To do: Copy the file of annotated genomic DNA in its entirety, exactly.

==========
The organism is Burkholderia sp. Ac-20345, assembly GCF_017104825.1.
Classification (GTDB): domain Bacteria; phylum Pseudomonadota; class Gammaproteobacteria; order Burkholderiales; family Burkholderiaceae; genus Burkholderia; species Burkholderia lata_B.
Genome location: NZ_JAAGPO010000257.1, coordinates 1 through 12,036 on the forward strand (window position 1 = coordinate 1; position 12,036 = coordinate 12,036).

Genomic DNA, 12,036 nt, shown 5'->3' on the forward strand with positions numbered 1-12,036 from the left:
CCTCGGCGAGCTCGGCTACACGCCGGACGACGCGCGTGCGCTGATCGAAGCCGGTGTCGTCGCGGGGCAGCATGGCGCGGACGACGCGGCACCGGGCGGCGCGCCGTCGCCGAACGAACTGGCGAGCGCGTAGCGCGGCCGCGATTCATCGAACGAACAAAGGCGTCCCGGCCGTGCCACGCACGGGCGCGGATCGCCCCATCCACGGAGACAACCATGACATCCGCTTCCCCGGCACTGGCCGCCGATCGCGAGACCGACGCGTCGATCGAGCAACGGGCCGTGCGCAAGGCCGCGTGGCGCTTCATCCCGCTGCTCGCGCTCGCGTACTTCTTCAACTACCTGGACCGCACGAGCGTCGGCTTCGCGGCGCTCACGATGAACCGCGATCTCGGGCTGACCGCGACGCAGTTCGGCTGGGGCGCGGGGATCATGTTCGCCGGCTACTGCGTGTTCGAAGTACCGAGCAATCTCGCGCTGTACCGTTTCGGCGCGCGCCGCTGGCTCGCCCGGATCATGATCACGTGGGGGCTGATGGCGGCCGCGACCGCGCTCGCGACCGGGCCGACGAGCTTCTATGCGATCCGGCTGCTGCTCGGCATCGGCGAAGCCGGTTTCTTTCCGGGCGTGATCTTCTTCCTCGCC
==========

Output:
The organism is Burkholderia sp. Ac-20345, assembly GCF_017104825.1.
Classification (GTDB): domain Bacteria; phylum Pseudomonadota; class Gammaproteobacteria; order Burkholderiales; family Burkholderiaceae; genus Burkholderia; species Burkholderia lata_B.
Genome location: NZ_JAAGPO010000257.1, coordinates 1 through 12,036 on the forward strand (window position 1 = coordinate 1; position 12,036 = coordinate 12,036).

Genomic DNA, 12,036 nt, shown 5'->3' on the forward strand with positions numbered 1-12,036 from the left:
CCTCGGCGAGCTCGGCTACACGCCGGACGACGCGCGTGCGCTGATCGAAGCCGGTGTCGTCGCGGGGCAGCATGGCGCGGACGACGCGGCACCGGGCGGCGCGCCGTCGCCGAACGAACTGGCGAGCGCGTAGCGCGGCCGCGATTCATCGAACGAACAAAGGCGTCCCGGCCGTGCCACGCACGGGCGCGGATCGCCCCATCCACGGAGACAACCATGACATCCGCTTCCCCGGCACTGGCCGCCGATCGCGAGACCGACGCGTCGATCGAGCAACGGGCCGTGCGCAAGGCCGCGTGGCGCTTCATCCCGCTGCTCGCGCTCGCGTACTTCTTCAACTACCTGGACCGCACGAGCGTCGGCTTCGCGGCGCTCACGATGAACCGCGATCTCGGGCTGACCGCGACGCAGTTCGGCTGGGGCGCGGGGATCATGTTCGCCGGCTACTGCGTGTTCGAAGTACCGAGCAATCTCGCGCTGTACCGTTTCGGCGCGCGCCGCTGGCTCGCCCGGATCATGATCACGTGGGGGCTGATGGCGGCCGCGACCGCGCTCGCGACCGGGCCGACGAGCTTCTATGCGATCCGGCTGCTGCTCGGCATCGGCGAAGCCGGTTTCTTTCCGGGCGTGATCTTCTTCCTCGCC